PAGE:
- South Korea introduces legislation to freeze North Korean cryptocurrency assets used to fund weapons programs.
- The bill will include measures to “track and neutralize” cryptocurrency and virtual assets stolen by North Korea through hacking and illegal means.
- South Korea also intends to establish a national cybersecurity committee supervised by the President to enhance defense against foreign hacking attempts.
South Korea is tightening its sanctions against North Korea for using cryptocurrencies to fund its illicit weapons programs. President Yoon Suk Yeol revealed preparations for a new measure targeting North Korean virtual assets on August 29.
The proposed move comes after ten months of intense consideration to reinforce South Korea’s existing sanctions against its northern neighbor.
The Bill Proposes to “Track and Neutralize” Cryptocurrency
The President returned an early draft last year, insisting on “practical measures to bolster national security.” Furthermore, the new bill now includes explicit tactics to “track and neutralize” bitcoins taken by North Korea via hacking.
President Yoon stated he will emphasize “the need to actively deter North Korea from stealing cryptocurrency, dispatching workers overseas, facilitating maritime transshipments, and engaging in other illegal activities.” These are the main funding sources of finance for its nuclear and missile development.”
These additions strengthen the current draft above its predecessor, proposed by the National Intelligence Service (NIS).
North Korea Believed to Have Stolen $1.28 Billion Last Year
The backdrop for this legislative action is Pyongyang’s increased prowess in cyber theft. According to South Korean intelligence estimates, North Korea stole $1.28 billion in Bitcoin and Ethereum in 2022 alone.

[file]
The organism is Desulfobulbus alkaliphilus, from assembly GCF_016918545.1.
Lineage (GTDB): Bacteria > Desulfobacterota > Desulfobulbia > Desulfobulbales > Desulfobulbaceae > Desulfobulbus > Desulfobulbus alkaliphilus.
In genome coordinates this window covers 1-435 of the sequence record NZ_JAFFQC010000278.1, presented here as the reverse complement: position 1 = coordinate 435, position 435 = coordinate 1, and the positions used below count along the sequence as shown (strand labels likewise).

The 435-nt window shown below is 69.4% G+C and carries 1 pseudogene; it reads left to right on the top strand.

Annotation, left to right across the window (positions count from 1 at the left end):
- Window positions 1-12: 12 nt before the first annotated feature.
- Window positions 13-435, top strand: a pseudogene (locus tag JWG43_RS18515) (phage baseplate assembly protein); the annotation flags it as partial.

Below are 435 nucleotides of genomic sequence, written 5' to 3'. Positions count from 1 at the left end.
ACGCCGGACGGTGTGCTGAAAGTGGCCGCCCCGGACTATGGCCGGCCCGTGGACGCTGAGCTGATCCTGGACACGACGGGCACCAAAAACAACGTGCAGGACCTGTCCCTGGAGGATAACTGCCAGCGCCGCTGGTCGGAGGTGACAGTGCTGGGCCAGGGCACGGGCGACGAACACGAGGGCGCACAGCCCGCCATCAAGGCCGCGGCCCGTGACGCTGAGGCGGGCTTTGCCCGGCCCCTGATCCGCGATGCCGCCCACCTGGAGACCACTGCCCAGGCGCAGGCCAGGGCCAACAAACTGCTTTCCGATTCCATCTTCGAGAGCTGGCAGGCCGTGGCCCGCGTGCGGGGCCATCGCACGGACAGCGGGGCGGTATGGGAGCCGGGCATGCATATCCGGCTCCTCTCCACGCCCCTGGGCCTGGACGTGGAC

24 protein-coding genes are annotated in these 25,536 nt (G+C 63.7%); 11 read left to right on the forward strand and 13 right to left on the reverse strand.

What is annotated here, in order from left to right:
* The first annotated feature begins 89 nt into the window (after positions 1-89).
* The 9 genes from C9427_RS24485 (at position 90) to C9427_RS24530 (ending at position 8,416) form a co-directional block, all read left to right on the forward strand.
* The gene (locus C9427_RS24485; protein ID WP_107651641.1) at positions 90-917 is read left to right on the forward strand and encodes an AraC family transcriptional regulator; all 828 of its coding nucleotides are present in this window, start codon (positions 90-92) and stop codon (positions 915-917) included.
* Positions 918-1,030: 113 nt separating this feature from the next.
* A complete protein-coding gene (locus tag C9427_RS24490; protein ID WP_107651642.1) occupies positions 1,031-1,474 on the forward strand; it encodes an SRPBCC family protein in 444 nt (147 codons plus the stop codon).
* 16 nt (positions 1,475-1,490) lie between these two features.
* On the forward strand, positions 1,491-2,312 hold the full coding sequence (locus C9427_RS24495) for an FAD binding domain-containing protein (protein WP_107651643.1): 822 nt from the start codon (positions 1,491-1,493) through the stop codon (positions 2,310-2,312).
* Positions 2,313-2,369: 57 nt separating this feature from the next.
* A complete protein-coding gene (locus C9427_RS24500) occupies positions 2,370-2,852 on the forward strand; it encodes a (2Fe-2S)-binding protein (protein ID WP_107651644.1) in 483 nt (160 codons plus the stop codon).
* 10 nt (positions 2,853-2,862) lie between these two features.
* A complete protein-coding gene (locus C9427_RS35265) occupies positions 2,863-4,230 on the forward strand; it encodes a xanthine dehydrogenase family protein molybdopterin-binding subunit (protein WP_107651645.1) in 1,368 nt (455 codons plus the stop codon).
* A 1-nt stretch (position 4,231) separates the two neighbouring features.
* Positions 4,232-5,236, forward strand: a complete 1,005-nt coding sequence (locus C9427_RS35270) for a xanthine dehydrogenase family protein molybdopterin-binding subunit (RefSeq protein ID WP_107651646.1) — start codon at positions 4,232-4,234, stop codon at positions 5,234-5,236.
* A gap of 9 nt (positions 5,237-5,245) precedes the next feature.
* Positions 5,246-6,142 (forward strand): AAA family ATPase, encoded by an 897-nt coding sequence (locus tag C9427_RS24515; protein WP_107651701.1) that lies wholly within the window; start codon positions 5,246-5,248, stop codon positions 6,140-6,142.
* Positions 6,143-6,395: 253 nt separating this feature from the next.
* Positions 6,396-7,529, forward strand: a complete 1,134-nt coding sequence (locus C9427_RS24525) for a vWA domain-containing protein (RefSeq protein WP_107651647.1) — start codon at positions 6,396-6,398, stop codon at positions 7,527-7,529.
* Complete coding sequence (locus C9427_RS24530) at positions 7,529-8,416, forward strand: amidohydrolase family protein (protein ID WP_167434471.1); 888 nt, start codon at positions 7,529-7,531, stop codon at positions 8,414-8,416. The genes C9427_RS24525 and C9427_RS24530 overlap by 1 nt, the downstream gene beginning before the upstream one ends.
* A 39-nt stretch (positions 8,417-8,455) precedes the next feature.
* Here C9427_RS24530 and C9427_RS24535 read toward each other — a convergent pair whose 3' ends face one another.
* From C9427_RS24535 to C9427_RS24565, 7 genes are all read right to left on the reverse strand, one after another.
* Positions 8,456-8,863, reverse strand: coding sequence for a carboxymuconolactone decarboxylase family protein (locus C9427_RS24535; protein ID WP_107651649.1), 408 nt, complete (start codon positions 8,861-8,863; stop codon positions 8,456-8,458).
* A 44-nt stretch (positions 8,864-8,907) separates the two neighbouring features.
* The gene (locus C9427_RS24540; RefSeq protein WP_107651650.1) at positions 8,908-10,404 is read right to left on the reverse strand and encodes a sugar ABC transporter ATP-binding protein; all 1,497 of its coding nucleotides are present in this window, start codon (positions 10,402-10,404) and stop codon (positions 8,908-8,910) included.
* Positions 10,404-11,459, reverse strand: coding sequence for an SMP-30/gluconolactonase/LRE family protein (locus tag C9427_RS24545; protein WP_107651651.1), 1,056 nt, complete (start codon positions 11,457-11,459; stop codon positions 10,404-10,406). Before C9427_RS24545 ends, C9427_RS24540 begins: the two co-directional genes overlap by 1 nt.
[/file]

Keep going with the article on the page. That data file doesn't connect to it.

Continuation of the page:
According to Yoon Han-hong of the People Power Party, roughly $52.46 million from North Korean crypto hacking groups most likely passed through South Korean bitcoin exchanges. The sheer amount of North Korea’s cyber-criminal actions tied to its missile program adds to the urgency.
Chainalysis states North Korean hackers have amassed over $3 billion in the last five years. Subsequently, the United States deputy national security adviser Anne Neuberger disclosed that cyberattacks and crypto theft fund half of North Korea’s missile program.
According to Yoon, “As North Korea opens its border, recently, its workers in China and Russia are sending the money they earned back to the regime…
Also, in many cases, North Korean hackers are using Chinese banks for exchanging cryptocurrency they stole, so there is room for cooperation with China and Russia in terms of the North Korea issue.”
South Korea’s legislative priorities go beyond this single bill. The Yoon administration intends to form a national cyber security committee to report directly to the president. The goal of this committee is to strengthen South Korea’s defenses against foreign hacking attempts.